Giovanni Maria Ruggieri

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Giovanni Maria Ruggieri or Ruggeri was a Baroque composer from Italy. His dates of birth and death are uncertain, but he may have been born about 1665 in Verona and died around 1725. He is known to have flourished from 1689–1720.

Life[edit]

His major works were apparently composed in Venice. His first work, La Clotilde, is extant, and on its title page he described himself as an amateur; the librettist for the same work described him as being distinguished among amateurs and the peer of the most celebrated scholars of music. Other than these fragments, very little is known about his personal life. Archives in the Museo Correr in Venice indicate that he owned several properties and he may have been in the service of the noble Contarini family, to whom he wrote a letter in 1695.[1] His early musical career comprises four collections of trio sonatas, both da camera and da chiesa, published at some time between 1689 and 1697, but these have since been lost. His surviving sonatas display considerable invention and ability with counterpoint. In 1696 Ruggieri began working full-time as a composer and presumably encountered considerable success, because his operas were often revived: Armida abbandonata was produced at least five times between 1707 and 1715. His Elisa (1711) was regarded by critics as a success, and it was the first ever opera buffa to be produced in the Republic of Venice. As a composer of sacred music, he is an important influence on Vivaldi, who would later borrow extensively from Ruggieri's Gloria in D for his own two Glorias. Vivaldi is also said[2] to have revised a work by Ruggieri (L'inganno trionfante in amore); this may well be, but there is no documentary proof of it.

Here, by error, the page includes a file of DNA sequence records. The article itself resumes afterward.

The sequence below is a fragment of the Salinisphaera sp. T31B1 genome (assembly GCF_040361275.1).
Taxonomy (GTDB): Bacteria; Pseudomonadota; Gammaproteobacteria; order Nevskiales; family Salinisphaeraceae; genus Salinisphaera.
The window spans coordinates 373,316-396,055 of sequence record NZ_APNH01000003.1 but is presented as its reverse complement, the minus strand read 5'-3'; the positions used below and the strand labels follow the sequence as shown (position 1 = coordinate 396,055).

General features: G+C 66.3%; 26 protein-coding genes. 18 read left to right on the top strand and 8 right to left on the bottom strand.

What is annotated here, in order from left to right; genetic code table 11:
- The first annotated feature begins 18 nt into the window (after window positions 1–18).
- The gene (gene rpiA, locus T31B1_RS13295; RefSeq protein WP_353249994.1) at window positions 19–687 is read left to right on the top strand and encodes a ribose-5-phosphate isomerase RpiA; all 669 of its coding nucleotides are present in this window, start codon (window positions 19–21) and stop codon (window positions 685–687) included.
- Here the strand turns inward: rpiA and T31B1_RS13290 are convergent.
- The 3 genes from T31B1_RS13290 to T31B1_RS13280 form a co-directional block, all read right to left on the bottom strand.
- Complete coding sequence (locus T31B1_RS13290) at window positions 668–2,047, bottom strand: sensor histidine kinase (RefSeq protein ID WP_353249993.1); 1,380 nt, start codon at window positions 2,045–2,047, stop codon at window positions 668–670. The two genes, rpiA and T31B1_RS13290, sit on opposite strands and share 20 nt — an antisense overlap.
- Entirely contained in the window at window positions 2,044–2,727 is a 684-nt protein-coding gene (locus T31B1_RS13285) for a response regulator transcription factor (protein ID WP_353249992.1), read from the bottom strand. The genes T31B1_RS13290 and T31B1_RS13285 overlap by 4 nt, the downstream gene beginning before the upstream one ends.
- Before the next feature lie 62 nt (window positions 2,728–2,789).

Work[edit]

Operas

  • Drammi per musica in three acts, first performed in Venice, unless otherwise stated:
  • La Clotilde (libretto by Neri), given at San Cassiano during carnival, 1696; revived as Amar per vendetta at San Moisè in November 1702;
  • La Mariamme (libretto by Burlini), first performed at Santi Giovanni e Paolo in autumn 1696, only a few arias remain;
  • La saggia pazzia di Giunio Bruto (libretto by Lotti), première at Santi Giovanni e Paolo on 26 November 1698;
  • Milziade (libretto by Lotti), Santi Giovanni e Paolo, carnival 1699, only a few arias remain;
  • Armida abbandonata (libretto by Silvani, after Tasso), given at Sant'Angelo, 10 November 1707;
  • Arrenione (libretto by Silvani), given at Sant'Angelo at some time during the week before 10 November 1708. May involve work by other composers;
  • Arato in Sparta (libretto by Minato), Sant'Angelo, week before 11 January 1710;
  • L’ingannator ingannato (libretto by Marchi), San Samuele, autumn 1710;
  • Le gare di politica e d’amore (libretto by Salvi), San Samuele, week before 31 January 1711;
  • Elisa (a comedy, lyrics by Lalli), given at Sant'Angelo in autumn 1711;
  • Arsinoe vendicata (libretto by Braccioli), Sant'Angelo, carnival 1712;

Sacred vocal

Twelve cantatas, 1706;

  • Laudate Dominum, motet, 8 verses, date illegible;
  • Jesu dulcis memoria, Rome, 1689;

Instrumental (All published in Venice)

  • Bizzarie armoniche esposte in dieci suonate da camera a due for violin, lute/theorbo, viola/harpsichord, (1689);
  • Scherzi geniali ridotti a regola armonica in dieci suonate da camera a tre, 1690 (lost);
  • Suonate da chiesa for two violins, viola/theorbo, organ, 1693;
  • Suonate da chiesa for two violins, violoncello, and organ, 1697

External links[edit]

References[edit]

  1. ^ Fondo Zangirolami, busta III, Ca seggiato Dorsoduro, pp.144–6
  2. ^ T. Wiel, I teatri musicali veneziani del settecento (Venice, 1897)